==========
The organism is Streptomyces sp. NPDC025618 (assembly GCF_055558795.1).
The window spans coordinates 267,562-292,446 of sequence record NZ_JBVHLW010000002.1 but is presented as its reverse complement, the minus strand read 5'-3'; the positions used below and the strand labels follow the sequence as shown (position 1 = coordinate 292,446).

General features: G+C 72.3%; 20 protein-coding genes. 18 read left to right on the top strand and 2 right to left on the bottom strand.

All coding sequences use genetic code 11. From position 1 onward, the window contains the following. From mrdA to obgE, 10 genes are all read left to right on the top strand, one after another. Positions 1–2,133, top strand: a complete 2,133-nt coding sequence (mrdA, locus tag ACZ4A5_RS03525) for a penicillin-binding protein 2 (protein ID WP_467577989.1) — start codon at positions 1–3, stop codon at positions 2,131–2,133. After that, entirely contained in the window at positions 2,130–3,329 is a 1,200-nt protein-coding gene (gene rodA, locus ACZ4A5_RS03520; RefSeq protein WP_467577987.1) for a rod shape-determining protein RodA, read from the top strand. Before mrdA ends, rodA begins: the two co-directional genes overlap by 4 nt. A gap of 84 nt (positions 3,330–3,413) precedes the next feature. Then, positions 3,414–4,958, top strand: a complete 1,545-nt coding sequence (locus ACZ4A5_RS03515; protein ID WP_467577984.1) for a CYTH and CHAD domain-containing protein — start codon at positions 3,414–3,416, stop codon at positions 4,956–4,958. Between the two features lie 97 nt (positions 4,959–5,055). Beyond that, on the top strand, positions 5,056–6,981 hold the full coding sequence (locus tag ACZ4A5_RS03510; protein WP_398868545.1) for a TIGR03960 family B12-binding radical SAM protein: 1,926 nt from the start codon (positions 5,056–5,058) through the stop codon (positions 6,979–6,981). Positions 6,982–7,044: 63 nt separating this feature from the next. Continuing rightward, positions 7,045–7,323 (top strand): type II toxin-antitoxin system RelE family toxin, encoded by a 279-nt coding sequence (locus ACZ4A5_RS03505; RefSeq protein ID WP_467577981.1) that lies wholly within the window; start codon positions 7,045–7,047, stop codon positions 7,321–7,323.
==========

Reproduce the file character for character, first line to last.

The organism is Streptomyces sp. NPDC025618 (assembly GCF_055558795.1).
The window spans coordinates 267,562-292,446 of sequence record NZ_JBVHLW010000002.1 but is presented as its reverse complement, the minus strand read 5'-3'; the positions used below and the strand labels follow the sequence as shown (position 1 = coordinate 292,446).

General features: G+C 72.3%; 20 protein-coding genes. 18 read left to right on the top strand and 2 right to left on the bottom strand.

All coding sequences use genetic code 11. From position 1 onward, the window contains the following. From mrdA to obgE, 10 genes are all read left to right on the top strand, one after another. Positions 1–2,133, top strand: a complete 2,133-nt coding sequence (mrdA, locus tag ACZ4A5_RS03525) for a penicillin-binding protein 2 (protein ID WP_467577989.1) — start codon at positions 1–3, stop codon at positions 2,131–2,133. After that, entirely contained in the window at positions 2,130–3,329 is a 1,200-nt protein-coding gene (gene rodA, locus ACZ4A5_RS03520; RefSeq protein WP_467577987.1) for a rod shape-determining protein RodA, read from the top strand. Before mrdA ends, rodA begins: the two co-directional genes overlap by 4 nt. A gap of 84 nt (positions 3,330–3,413) precedes the next feature. Then, positions 3,414–4,958, top strand: a complete 1,545-nt coding sequence (locus ACZ4A5_RS03515; protein ID WP_467577984.1) for a CYTH and CHAD domain-containing protein — start codon at positions 3,414–3,416, stop codon at positions 4,956–4,958. Between the two features lie 97 nt (positions 4,959–5,055). Beyond that, on the top strand, positions 5,056–6,981 hold the full coding sequence (locus tag ACZ4A5_RS03510; protein WP_398868545.1) for a TIGR03960 family B12-binding radical SAM protein: 1,926 nt from the start codon (positions 5,056–5,058) through the stop codon (positions 6,979–6,981). Positions 6,982–7,044: 63 nt separating this feature from the next. Continuing rightward, positions 7,045–7,323 (top strand): type II toxin-antitoxin system RelE family toxin, encoded by a 279-nt coding sequence (locus ACZ4A5_RS03505; RefSeq protein ID WP_467577981.1) that lies wholly within the window; start codon positions 7,045–7,047, stop codon positions 7,321–7,323.